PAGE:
The ABA/BNA Lawyers’ Manual on Professional Conduct™ is a trusted resource that helps attorneys understand cases and decisions that directly impacts their work, practice ethically, and...
By Samson Habte
A judge acted prematurely when he booted Nixon Peabody LLP from a case based on its “incredibly brief” association with a conflicted lateral hire who worked on the other side of the litigation, a California appeals court held Jan. 26.
The ruling was a victory for Nixon Peabody’s client, which could avoid the costs of retaining new counsel to represent it in a complex case that began in 2013.
But the ruling could have broader significance. It appears to be the first California appellate decision to hold that a law firm that hires an attorney who has “switched sides” in litigation may—in narrow circumstances—avoid disqualification by erecting an “ethical screen” around the lawyer.
California is one of the 18 states that have not adopted a version of the ABA Model Rule that allows law firms to avoid disqualification by putting an ethical screen around conflicted lateral hires. And while some California appellate decisions have recognized screening as a way to avoid imputed disqualification, none of them have done so in scenarios involving a lawyer who switches sides in the same case.
But the court said the unusual facts in this case—in which Nixon Peabody was hit with a disqualification motion based on its hiring of a side-switching lawyer who worked at the firm “for an incredibly brief period, approximately five weeks"—compelled it to reject “an absolute rule of vicarious disqualification” even in the side-switching scenario.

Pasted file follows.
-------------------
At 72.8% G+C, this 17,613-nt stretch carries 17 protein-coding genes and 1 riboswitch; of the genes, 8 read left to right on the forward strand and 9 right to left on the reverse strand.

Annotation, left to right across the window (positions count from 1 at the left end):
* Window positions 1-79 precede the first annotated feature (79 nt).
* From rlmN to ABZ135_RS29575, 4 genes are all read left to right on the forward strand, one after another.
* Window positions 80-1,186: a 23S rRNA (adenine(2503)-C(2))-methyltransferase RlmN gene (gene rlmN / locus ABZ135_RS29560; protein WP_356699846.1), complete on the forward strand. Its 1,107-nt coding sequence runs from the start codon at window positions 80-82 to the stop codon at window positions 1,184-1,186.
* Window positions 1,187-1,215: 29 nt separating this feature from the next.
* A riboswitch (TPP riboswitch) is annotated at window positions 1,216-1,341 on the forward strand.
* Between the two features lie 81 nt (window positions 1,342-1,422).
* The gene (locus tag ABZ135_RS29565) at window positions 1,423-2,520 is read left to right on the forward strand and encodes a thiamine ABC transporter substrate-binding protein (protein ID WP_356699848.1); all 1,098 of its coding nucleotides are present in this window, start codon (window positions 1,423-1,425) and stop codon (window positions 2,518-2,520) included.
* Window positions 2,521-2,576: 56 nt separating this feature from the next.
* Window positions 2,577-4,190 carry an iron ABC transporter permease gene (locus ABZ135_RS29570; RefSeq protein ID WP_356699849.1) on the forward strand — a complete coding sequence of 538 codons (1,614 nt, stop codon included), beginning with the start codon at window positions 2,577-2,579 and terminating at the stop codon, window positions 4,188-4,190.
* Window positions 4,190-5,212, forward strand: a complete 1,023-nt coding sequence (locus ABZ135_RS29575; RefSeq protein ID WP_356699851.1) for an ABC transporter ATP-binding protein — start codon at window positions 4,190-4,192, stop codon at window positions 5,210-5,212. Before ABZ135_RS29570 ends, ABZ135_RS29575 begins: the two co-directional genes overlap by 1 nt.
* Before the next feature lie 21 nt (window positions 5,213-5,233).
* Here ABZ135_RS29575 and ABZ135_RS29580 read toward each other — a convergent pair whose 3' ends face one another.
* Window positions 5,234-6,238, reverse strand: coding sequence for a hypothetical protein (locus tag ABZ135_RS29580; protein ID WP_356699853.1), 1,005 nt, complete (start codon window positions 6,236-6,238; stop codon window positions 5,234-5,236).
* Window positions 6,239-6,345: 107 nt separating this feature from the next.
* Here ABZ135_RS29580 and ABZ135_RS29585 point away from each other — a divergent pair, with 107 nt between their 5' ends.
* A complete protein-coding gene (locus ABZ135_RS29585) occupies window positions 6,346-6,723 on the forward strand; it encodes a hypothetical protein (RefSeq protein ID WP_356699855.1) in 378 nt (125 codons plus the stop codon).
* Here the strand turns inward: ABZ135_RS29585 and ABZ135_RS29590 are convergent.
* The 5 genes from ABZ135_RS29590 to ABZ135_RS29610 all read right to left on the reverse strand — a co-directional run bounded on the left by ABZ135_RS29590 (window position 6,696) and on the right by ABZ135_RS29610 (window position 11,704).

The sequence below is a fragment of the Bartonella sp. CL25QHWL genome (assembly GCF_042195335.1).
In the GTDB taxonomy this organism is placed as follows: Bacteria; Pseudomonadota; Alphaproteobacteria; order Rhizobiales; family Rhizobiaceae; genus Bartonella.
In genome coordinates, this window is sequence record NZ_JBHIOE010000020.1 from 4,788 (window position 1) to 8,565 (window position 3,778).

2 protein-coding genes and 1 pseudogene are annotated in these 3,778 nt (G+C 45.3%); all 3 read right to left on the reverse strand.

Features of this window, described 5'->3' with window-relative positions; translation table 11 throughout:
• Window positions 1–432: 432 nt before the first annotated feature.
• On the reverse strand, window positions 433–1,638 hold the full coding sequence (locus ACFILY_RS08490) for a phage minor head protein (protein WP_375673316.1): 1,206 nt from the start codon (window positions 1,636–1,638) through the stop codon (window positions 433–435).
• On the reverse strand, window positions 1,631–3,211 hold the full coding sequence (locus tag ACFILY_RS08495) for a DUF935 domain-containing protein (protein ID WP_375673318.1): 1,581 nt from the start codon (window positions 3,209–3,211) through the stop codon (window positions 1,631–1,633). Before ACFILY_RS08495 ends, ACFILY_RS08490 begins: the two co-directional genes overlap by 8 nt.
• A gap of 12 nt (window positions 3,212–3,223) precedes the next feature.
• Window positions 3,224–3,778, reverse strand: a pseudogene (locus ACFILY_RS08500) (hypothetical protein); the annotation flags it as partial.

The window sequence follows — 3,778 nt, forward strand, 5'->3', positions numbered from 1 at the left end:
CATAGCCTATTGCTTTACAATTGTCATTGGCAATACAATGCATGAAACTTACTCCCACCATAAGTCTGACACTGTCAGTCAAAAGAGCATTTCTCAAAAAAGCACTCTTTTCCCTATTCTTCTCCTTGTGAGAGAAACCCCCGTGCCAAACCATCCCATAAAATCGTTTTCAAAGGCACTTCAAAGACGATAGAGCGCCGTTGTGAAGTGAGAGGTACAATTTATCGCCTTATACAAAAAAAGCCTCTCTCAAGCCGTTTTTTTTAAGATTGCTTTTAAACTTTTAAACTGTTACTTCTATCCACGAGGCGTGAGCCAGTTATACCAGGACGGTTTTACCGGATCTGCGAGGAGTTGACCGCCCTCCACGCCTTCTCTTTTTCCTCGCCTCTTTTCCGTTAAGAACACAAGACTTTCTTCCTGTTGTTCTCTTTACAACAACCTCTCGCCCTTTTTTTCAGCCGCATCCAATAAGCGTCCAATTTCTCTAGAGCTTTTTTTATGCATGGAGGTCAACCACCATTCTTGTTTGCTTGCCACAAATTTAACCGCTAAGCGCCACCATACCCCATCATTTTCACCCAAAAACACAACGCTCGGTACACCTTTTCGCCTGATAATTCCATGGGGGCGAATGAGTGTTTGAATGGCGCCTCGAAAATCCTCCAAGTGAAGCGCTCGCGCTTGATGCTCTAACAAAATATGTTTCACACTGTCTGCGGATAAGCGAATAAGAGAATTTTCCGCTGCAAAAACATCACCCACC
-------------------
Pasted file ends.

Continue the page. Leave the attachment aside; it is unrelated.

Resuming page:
“Individual assessment of the facts, rather than automatic disqualification, is a modern rule that better reflects the current realities of law firm life in the 21st century,” Justice Eileen C. Moore wrote. She quoted from another decision in which a court drew a comparison between lawyers and athletes:
The appellate panel instructed a trial judge to reassess its ruling disqualifying Nixon Peabody from a case it has handled since 2013 for the California Self-Insurers’ Security Fund.
The Fund is a nonprofit entity that pays workers’ compensation claims of self-insured companies that are unable to do so. The Fund is required to seek reimbursement from those self-insured companies, and in 2013 it hired Nixon Peabody to sue 304 of them.
In February 2017, Nixon Peabody hired Andrew Selesnick to work in its Los Angeles office. Selesnick previously worked at Michelman & Robinson LLP (M&R), which represented six of the companies that Nixon Peabody sued in the reimbursement litigation. Four of those companies had settled their claims, but the two that hadn’t moved to disqualify Nixon Peabody based on its hiring of Selesnick.
Selesnick left Nixon Peabody five weeks after he was hired. But the trial court said his departure wasn’t enough to save Nixon Peabody from vicarious disqualification. The trial court “concluded that when an attorney switches sides, disqualification is mandatory; no amount of ethical screening can save the representation,” the appellate panel said.
The appellate panel reversed. It said Nixon Peabody should be given an opportunity to show that its lawyers did not acquire confidential information about the defendants from Selesnick before he departed.
If such information was transmitted, “disqualification is required,” the panel said. But if the firm put up an ethical screen, the trial court “must exercise its discretion to determine whether other reasons compel disqualification,” the panel said.